The Readers’ Choice Award, sponsored by Pioneer Press and
Dave Kenney – Honor Bright: A Century of Scouting in Northern Star Council – published by Northern Star Council, Boy Scouts of America*

This captivating and richly illustrated collection consists of stories and photographs of the Boy Scouts of America’s first century in central Minnesota and western Wisconsin. From the start of the Boy Scout Movement in 1910 to the Scouts’ contributions to the nation’s war effort in the 1940s, to the growth of Scouting in the 2000s to serve 100,000 young people each year, this book covers everything. Dave Kenney is a freelance writer specializing in Minnesota history.

At the Book Awards gala on April 17, Carolyn Holbrook received the previously announced Kay Sexton Award, for her lifelong contributions to Minnesota’s literary community. Since the early 1980s, Holbrook’s vision has been to promote the inclusion of disparate voices in the global community. She remains committed to writers, readers and spoken word artists - reaching out to individuals and communities whose access to opportunities for exploration of writing is limited or nonexistent. Holbrook’s work connects arts organizations, schools, individual artists, and neighborhoods. The Award is sponsored by Common Good Books.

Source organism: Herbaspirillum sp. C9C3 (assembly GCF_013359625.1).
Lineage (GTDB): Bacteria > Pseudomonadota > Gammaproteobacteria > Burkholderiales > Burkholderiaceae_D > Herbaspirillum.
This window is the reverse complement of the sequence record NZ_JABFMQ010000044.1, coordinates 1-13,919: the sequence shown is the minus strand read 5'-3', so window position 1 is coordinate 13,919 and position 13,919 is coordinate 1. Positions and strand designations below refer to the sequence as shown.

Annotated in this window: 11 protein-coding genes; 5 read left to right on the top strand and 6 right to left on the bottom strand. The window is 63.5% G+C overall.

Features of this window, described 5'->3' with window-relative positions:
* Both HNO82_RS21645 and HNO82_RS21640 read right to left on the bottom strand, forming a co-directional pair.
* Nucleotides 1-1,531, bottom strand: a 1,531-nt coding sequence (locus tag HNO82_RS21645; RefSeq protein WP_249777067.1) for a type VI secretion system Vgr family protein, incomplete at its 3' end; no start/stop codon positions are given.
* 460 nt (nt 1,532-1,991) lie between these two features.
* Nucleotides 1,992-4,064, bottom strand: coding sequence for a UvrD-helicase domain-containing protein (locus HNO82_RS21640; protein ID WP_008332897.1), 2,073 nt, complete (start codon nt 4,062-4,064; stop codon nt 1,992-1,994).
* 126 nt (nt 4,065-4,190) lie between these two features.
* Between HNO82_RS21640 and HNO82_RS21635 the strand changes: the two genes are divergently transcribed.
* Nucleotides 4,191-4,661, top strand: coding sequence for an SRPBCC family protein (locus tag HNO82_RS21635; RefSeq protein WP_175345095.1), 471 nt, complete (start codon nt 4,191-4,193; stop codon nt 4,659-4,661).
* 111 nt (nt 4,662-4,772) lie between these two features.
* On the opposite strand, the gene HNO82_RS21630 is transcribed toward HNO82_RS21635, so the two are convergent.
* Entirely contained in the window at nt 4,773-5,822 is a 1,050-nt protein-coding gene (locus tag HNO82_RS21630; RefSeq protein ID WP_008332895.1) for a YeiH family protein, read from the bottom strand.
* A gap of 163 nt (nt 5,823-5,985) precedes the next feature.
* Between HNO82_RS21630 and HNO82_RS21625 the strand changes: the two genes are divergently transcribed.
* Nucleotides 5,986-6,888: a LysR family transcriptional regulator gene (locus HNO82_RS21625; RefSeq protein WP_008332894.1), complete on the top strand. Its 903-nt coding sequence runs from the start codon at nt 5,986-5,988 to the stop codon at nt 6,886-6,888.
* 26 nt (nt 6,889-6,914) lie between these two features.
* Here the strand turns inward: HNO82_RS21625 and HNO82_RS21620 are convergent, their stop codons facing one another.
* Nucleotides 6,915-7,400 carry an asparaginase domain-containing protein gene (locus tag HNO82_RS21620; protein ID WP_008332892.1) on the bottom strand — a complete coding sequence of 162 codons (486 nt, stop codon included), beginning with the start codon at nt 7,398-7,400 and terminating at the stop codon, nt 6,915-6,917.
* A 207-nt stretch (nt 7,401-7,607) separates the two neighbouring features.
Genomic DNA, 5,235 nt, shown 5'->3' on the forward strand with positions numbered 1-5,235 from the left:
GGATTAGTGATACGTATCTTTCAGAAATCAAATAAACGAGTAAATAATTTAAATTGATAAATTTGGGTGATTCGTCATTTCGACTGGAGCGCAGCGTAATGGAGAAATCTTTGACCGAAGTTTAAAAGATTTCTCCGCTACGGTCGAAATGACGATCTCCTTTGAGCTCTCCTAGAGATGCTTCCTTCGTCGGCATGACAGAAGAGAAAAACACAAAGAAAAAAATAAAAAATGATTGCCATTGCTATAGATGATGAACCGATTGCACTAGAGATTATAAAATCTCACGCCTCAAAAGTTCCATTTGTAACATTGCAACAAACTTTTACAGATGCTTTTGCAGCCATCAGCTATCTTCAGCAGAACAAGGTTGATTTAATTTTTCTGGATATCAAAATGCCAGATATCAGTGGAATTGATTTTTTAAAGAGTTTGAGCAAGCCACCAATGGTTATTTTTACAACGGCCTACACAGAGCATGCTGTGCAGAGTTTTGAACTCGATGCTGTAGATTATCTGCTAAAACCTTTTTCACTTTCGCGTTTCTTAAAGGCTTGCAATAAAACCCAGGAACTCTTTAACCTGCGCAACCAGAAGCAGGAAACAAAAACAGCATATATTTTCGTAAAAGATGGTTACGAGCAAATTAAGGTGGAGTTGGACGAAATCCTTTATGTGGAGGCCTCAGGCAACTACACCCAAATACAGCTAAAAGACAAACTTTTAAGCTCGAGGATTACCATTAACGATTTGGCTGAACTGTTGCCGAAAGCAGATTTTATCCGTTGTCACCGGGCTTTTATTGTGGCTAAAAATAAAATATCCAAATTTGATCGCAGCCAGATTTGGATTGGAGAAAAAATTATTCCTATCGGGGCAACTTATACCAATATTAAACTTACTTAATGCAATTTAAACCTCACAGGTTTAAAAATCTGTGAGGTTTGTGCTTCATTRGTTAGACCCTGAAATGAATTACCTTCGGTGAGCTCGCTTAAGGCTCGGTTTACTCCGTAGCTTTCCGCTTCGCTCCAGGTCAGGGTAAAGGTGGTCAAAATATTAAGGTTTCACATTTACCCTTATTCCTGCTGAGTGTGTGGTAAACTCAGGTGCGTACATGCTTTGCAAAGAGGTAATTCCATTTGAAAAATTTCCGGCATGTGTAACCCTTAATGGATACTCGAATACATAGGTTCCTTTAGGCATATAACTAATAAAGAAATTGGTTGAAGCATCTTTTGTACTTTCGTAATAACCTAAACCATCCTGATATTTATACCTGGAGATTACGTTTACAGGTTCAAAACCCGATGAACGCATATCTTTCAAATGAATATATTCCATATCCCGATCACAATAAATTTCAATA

Also presented was the third annual Book Artist Award, co-sponsored by Minnesota Center for Book Arts (MCBA). The award, presented to Wilber H. Schilling, recognizes a Minnesota book artist for excellence throughout a body of work, as well as significant contributions to Minnesota’s book arts community. Schilling’s work is currently being shown at St. Paul’s Central Library, 90 W. 4th St., through the end of April and will be exhibited in early May at Minneapolis Central Library.

Books written by a Minnesotan and first published in 2009 were eligible for the 22nd annual Minnesota Book Awards. 250 books were nominated for awards this year, and 32 books were selected as finalists. The winners were chosen by panels of judges from the list of finalists. Nominations for next year’s Awards will open in early fall, 2010. For more information on the Book Awards process, and a complete list of finalists and winners since 1988, visit The Friends website,, and click on the Minnesota Book Awards icon.

The Book Awards gala will be broadcast on Saint Paul Neighborhood Network and TPT-MN Channel at a later date. Check your local listings for the channel, date and time of broadcast.

The 22nd annual Minnesota Book Awards is a Capital City project, led by The Friends of the Saint Paul Public Library, with the Saint Paul Public Library and the City of Saint Paul. Statewide outreach partners include: the Loft Literary Center, Metropolitan Library Service Agency (MELSA); Minnesota Department of Education—State Library Services; Minnesota Educational Media Organization; Minnesota Library Foundation; and Saint Paul Almanac. Media sponsors include: Minnesota Public Radio, Pioneer Press, Saint Paul Neighborhood Network (SPNN), Swank Audio Visual and TPT-Minnesota Channel. Major funding for the Book Awards was provided by the Boss Foundation, Harlan Boss Foundation for the Arts; Huss Foundation; The Katherine B. Andersen Fund of The Saint Paul Foundation; a Library Services and Technology Act grant administered through the Office of State Library Services; a Cultural STAR grant from the City of Saint Paul; 3M Company; Books for Africa; Minnesota AFL-CIO; RBC Wealth Management; Wellington Management, Inc. and Xcel Energy.